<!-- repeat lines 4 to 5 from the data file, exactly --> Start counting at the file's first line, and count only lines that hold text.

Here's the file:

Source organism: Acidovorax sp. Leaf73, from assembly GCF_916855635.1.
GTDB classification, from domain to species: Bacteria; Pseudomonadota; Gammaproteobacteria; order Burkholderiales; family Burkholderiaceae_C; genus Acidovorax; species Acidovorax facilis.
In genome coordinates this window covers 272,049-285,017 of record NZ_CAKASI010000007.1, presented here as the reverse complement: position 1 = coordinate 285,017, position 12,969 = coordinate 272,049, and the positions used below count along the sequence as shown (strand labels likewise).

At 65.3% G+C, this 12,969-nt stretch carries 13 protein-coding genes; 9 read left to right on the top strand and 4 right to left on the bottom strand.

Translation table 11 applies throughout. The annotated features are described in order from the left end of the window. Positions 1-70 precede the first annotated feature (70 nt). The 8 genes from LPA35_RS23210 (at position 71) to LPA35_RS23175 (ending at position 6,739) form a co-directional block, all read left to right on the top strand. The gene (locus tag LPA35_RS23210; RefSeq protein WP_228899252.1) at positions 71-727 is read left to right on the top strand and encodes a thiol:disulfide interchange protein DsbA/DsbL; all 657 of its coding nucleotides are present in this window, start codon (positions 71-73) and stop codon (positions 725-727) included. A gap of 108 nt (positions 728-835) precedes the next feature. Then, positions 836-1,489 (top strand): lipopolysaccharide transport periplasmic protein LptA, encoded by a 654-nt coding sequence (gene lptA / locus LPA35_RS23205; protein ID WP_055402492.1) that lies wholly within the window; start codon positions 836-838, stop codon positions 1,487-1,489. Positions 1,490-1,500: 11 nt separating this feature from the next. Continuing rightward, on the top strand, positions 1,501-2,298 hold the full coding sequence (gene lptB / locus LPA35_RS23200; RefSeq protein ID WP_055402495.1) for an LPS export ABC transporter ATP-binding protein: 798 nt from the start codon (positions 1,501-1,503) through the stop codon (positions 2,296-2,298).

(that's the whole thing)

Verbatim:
At 65.3% G+C, this 12,969-nt stretch carries 13 protein-coding genes; 9 read left to right on the top strand and 4 right to left on the bottom strand.

Translation table 11 applies throughout. The annotated features are described in order from the left end of the window. Positions 1-70 precede the first annotated feature (70 nt). The 8 genes from LPA35_RS23210 (at position 71) to LPA35_RS23175 (ending at position 6,739) form a co-directional block, all read left to right on the top strand. The gene (locus tag LPA35_RS23210; RefSeq protein WP_228899252.1) at positions 71-727 is read left to right on the top strand and encodes a thiol:disulfide interchange protein DsbA/DsbL; all 657 of its coding nucleotides are present in this window, start codon (positions 71-73) and stop codon (positions 725-727) included. A gap of 108 nt (positions 728-835) precedes the next feature. Then, positions 836-1,489 (top strand): lipopolysaccharide transport periplasmic protein LptA, encoded by a 654-nt coding sequence (gene lptA / locus LPA35_RS23205; protein ID WP_055402492.1) that lies wholly within the window; start codon positions 836-838, stop codon positions 1,487-1,489. Positions 1,490-1,500: 11 nt separating this feature from the next. Continuing rightward, on the top strand, positions 1,501-2,298 hold the full coding sequence (gene lptB / locus LPA35_RS23200; RefSeq protein ID WP_055402495.1) for an LPS export ABC transporter ATP-binding protein: 798 nt from the start codon (positions 1,501-1,503) through the stop codon (positions 2,296-2,298).